2014 CEFPI Annual Conference and Expo: Blazing Trails and Journey of Learning

Jeff YirakBy Jeff Yirak, P.E., LEED AP BD+C, O+M

I recently attended the Council of Educational Facility Planners International (CEFPI) Annual Conference, held October 3-6 in Portland. This year’s theme focused on creating the healthy, safe, and sustainable learning environments of the 21st century, exploring ways to give students resilient places to experience real-world opportunities for creativity, critical problem solving and collaboration. With a variety of breakout session presentations that covered a range of topics affecting modern K-12 school design and operation, the conference provided a chance to connect with our industry peers on the challenges and opportunities present in creating efficient and effective school design.

My colleague Paul Johnson and I had the opportunity to present on Sunday afternoon, with an architectural peer of ours, Keith Johnson of Dull Olson Weekes Architects-IBI Group, on the topic of project team collaboration and commissioning. Our panel discussion, “Play Nice: ‘Dealing with’ Your Commissioning Authority,” addressed the disconnects that sometimes occur between the Owner, designer, contractor, and commissioning authority on a project team, and we looked at methods of improving collaboration and the team relationship dynamics to benefit projects with better functional, cost, and schedule performance. You can read the full content of our presentation in the article adaptation.

Our discussion was well received and we were able to interact with the audience to a much higher degree than a normal didactic presentation. I enjoyed providing our panel’s insight to the real-life questions posed by the audience, and I think we had a pretty good time, too.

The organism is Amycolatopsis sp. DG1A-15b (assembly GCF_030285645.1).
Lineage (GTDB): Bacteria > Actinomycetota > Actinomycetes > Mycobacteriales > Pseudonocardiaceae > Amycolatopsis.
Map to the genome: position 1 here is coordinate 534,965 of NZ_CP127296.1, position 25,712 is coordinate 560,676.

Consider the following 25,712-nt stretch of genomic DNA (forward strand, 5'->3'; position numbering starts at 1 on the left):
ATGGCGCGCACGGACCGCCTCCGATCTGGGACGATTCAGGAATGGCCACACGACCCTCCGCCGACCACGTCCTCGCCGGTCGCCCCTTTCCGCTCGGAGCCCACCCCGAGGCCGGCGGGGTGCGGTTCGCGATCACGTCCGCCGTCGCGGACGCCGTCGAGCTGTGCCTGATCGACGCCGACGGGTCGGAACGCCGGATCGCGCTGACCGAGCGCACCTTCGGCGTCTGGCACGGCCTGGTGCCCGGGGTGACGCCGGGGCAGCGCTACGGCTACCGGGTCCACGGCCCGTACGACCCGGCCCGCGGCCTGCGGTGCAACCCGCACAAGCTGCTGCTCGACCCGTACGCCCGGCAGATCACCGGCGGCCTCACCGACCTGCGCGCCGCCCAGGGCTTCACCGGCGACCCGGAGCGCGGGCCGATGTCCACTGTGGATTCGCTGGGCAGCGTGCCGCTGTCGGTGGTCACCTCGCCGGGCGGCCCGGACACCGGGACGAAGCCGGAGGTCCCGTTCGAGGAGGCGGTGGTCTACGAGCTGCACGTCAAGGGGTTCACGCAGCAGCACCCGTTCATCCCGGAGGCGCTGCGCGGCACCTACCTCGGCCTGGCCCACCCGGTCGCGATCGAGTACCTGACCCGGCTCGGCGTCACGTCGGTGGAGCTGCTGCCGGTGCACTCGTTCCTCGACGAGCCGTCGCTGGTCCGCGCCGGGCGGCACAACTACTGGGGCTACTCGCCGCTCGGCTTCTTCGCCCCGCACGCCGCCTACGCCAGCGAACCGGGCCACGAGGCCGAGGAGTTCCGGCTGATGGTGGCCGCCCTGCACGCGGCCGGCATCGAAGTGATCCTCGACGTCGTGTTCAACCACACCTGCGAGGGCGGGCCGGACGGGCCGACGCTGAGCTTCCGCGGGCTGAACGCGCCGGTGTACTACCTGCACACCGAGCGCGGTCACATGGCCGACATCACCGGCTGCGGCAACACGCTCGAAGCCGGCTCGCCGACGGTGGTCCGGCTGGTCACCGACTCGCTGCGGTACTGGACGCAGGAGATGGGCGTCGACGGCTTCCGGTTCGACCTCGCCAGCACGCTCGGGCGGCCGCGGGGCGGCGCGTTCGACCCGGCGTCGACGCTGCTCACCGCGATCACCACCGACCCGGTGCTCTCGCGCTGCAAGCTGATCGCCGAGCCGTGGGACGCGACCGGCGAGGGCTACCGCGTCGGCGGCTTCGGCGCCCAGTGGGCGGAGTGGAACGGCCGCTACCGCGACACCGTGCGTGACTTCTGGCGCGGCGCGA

Before our presentation on Sunday afternoon, I was able to attend several sessions. The Saturday morning session I went to, “A Deep Dive into Energy Efficient School Design,” presented a case study of Oregon school projects that sought and achieved high level sustainability. Working with Energy Trust of Oregon incentives and resources for design assistance, energy modeling, and commissioning, and approaching projects with a focus on community involvement, the overarching goal was maximized facility efficiently.  The presenter, Dan Hess, emphasized that measurement and verification is required to provide measureable outcomes to prove (or disprove) the predictions of an energy project.  He also noted that it’s more cost-effective to build energy efficiency into a project, than try to add it on afterward.

The next session featured the energy efficiency that Evergreen Public Schools has achieved through Energy Star program participation and a district-wide commitment to resource conservation. They saved $9.1 million since November 2008 and reducing their energy consumption significantly. I made a note to talk to some of the Resource Conservation Managers (RCMs) I work with regularly to learn if they’re doing something similar.

The session that was most notable for me covered the topic of, “Safety and Security in 21st Century Facilities.” This presentation addressed the pitfalls in the typical assumption that safety and security in the school environment is best achieved with basic improvements like cameras and alarms within the isolated, “ready for lockdown” mentality of 20th century facility planning. The presenters countered that 21st century safety and security best practices need a 21st century facility plan, focused more on integrated and collaborative learning environments.  They espoused Crime Prevention through Environmental Design (CPTED); in this case “crime” might refer to violence, bullying, or anything else that is happening that shouldn’t be.

After learning about these security design philosophies, we participated in a hands-on activity of marking up facility plans to redesign them as safe and secure modern learning environments based on what we had just learned. It was a lot of fun working with the strangers at my table to collaborate on real school floor plans to try to make them safer.  I learned some interesting perspectives (and lost a few arguments) about how to make a school safer.  I thought the answer would be just to make it more defensible; the better answer is much more complicated, focusing mainly on reducing crime “opportunities.”  A school doesn’t have to look like a fortress or a prison to be safe.

When our final session wrapped up, Paul and I caught the train back to the hotel, hopped back into his car, and popped back to Bellevue. We didn’t get to stay for the golf tournament on Monday; maybe next year.  Until then, I’ll keep on my own journey of learning and try to blaze new commissioning trails.

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